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LOSTCARD Statement

Resynchronizes the input data when SAS encounters a missing or invalid record in data that has multiple records per observation.
Valid: in a DATA step
Category: Action
Type: Executable

Without Arguments
When to Use LOSTCARD
When LOSTCARD Executes
See Also



Without Arguments

The LOSTCARD statement prevents SAS from reading a record from the next group when the current group has a missing record.


When to Use LOSTCARD

When SAS reads multiple records to create a single observation, it does not discover that a record is missing until it reaches the end of the data. If there is a missing record in your data, the values for subsequent observations in the SAS data set might be incorrect. Using LOSTCARD prevents SAS from reading a record from the next group when the current group has fewer records than SAS expected.

LOSTCARD is most useful when the input data have a fixed number of records per observation and when each record for an observation contains an identification variable that has the same value. LOSTCARD usually appears in conditional processing such as in the THEN clause of an IF-THEN statement, or in a statement in a SELECT group.

When LOSTCARD Executes

When LOSTCARD executes, SAS takes several steps:

  1. Writes three items to the SAS log: a lost card message, a ruler, and all the records that it read in its attempt to build the current observation.

  2. Discards the first record in the group of records being read, does not write an observation, and returns processing to the beginning of the DATA step.

  3. Does not increment the automatic variable _N_ by 1. (Normally, SAS increments _N_ by 1 at the beginning of each DATA step iteration.)

  4. Attempts to build an observation by beginning with the second record in the group, and reads the number of records that the INPUT statement specifies.

  5. Repeats steps 1 through 4 when the IF condition for a lost card is still true. To make the log more readable, SAS prints the message and ruler only once for a given group of records. In addition, SAS prints each record only once, even if a record is used in successive attempts to build an observation.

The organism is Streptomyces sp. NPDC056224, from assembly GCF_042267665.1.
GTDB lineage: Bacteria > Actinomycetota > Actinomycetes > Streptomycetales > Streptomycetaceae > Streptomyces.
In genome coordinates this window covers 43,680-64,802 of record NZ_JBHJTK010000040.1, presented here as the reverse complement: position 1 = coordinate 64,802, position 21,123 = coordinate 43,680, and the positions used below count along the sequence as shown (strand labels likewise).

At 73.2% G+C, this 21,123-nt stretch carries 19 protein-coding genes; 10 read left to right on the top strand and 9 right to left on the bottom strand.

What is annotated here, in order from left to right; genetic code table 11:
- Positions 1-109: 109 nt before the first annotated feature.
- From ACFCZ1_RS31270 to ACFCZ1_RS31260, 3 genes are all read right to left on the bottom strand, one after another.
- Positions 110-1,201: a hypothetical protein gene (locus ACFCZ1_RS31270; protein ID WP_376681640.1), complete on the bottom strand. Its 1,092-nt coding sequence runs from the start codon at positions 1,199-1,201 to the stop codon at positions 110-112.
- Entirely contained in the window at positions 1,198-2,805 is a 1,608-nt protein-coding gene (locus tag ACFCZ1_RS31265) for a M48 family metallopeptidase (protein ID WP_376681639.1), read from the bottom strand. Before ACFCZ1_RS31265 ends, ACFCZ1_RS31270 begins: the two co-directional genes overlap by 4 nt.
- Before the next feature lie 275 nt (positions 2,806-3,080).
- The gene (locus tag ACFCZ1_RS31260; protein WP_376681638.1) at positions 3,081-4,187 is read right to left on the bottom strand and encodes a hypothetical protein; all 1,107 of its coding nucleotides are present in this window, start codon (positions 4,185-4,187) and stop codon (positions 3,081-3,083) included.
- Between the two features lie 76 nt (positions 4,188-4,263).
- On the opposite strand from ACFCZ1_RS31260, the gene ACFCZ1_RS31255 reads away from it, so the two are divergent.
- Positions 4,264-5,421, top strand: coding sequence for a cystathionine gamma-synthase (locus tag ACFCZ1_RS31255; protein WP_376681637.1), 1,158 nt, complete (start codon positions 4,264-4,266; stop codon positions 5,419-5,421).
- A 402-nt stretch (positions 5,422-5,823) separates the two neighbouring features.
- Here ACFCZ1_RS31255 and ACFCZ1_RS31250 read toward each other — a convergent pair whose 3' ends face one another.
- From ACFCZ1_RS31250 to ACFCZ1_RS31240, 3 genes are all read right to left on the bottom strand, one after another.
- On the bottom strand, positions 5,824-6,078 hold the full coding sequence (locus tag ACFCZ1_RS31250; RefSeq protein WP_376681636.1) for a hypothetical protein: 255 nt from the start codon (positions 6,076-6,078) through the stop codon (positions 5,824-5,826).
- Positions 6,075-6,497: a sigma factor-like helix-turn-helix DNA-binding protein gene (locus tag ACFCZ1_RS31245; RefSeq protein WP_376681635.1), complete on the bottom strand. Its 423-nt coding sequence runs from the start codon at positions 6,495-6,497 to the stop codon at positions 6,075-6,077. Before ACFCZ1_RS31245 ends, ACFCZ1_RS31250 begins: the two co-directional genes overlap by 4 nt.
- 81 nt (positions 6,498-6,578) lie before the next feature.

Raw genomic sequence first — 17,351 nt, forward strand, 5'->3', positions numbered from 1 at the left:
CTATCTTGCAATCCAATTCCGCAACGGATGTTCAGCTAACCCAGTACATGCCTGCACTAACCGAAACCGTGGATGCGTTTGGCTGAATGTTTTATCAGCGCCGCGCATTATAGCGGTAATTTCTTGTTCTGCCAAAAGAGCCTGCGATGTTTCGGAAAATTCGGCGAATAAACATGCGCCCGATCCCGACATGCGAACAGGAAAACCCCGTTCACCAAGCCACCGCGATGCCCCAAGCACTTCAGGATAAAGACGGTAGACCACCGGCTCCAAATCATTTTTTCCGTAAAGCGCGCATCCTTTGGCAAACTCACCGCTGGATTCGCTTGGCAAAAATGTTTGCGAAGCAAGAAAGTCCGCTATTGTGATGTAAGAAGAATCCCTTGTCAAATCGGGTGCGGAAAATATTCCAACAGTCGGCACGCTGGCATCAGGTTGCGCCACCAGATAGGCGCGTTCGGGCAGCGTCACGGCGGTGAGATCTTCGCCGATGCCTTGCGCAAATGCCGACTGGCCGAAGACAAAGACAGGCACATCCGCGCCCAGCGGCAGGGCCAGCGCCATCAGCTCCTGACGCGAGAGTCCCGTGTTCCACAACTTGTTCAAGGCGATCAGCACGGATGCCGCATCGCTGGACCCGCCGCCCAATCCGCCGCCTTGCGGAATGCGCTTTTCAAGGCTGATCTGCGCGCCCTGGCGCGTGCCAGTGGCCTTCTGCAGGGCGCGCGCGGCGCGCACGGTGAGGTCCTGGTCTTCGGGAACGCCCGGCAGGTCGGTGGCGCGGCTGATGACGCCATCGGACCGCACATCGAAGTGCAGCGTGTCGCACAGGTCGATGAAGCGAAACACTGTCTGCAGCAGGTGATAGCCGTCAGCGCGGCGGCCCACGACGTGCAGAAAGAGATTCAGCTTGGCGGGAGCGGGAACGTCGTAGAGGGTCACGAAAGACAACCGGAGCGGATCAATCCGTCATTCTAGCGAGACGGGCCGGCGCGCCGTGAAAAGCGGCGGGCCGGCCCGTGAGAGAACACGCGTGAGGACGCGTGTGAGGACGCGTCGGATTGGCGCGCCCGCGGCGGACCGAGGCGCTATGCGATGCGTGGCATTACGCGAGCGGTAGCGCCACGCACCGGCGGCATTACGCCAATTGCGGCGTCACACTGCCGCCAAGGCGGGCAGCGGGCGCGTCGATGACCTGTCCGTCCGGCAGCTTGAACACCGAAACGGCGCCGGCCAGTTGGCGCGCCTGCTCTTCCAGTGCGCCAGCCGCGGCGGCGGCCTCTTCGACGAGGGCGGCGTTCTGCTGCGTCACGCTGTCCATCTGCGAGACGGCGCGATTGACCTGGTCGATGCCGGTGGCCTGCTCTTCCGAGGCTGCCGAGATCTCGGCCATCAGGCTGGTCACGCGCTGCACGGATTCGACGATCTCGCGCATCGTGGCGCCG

6. Builds an observation and writes it to the SAS data set when the IF condition for a lost card is no longer true.


This example uses the LOSTCARD statement in a conditional construct to identify missing data records and to resynchronize the input data:

data inspect;
   input id 1-3 age 8-9 #2 id2 1-3 loc 
         #3 id3 1-3 wt;
   if id ne id2 or id ne id3 then
      put 'DATA RECORD ERROR: ' id= id2= id3=;
301    32
301    61432
301    127
302    61
302    83171
400    46
409    23145
400    197
411    53
411    99551
411    139

The DATA step reads three input records before writing an observation. If the identification number in record 1 (variable ID) does not match the identification number in the second record (ID2) or third record (ID3), a record is incorrectly entered or omitted. The IF-THEN DO statement specifies that if an identification number is invalid, SAS prints the message that is specified in the PUT statement message and executes the LOSTCARD statement.

In this example, the third record for the second observation (ID3=400) is missing. The second record for the third observation is incorrectly entered (ID=400 while ID2=409). Therefore, the data set contains two observations with ID values 301 and 411. There are no observations for ID=302 or ID=400. The PUT and LOSTCARD statements write these statements to the SAS log when the DATA step executes:

DATA RECORD ERROR: id=302 id2=302 id3=400
14   302    61
15   302    83171
16   400    46
DATA RECORD ERROR: id=302 id2=400 id3=409
17   409    23145
DATA RECORD ERROR: id=400 id2=409 id3=400
18   400    197
DATA RECORD ERROR: id=409 id2=400 id3=411
19   411    53
DATA RECORD ERROR: id=400 id2=411 id3=411
20   411    99551
The numbers 14, 15, 16, 17, 18, 19, and 20 are line numbers in the SAS log.

See Also


IF-THEN/ELSE Statement

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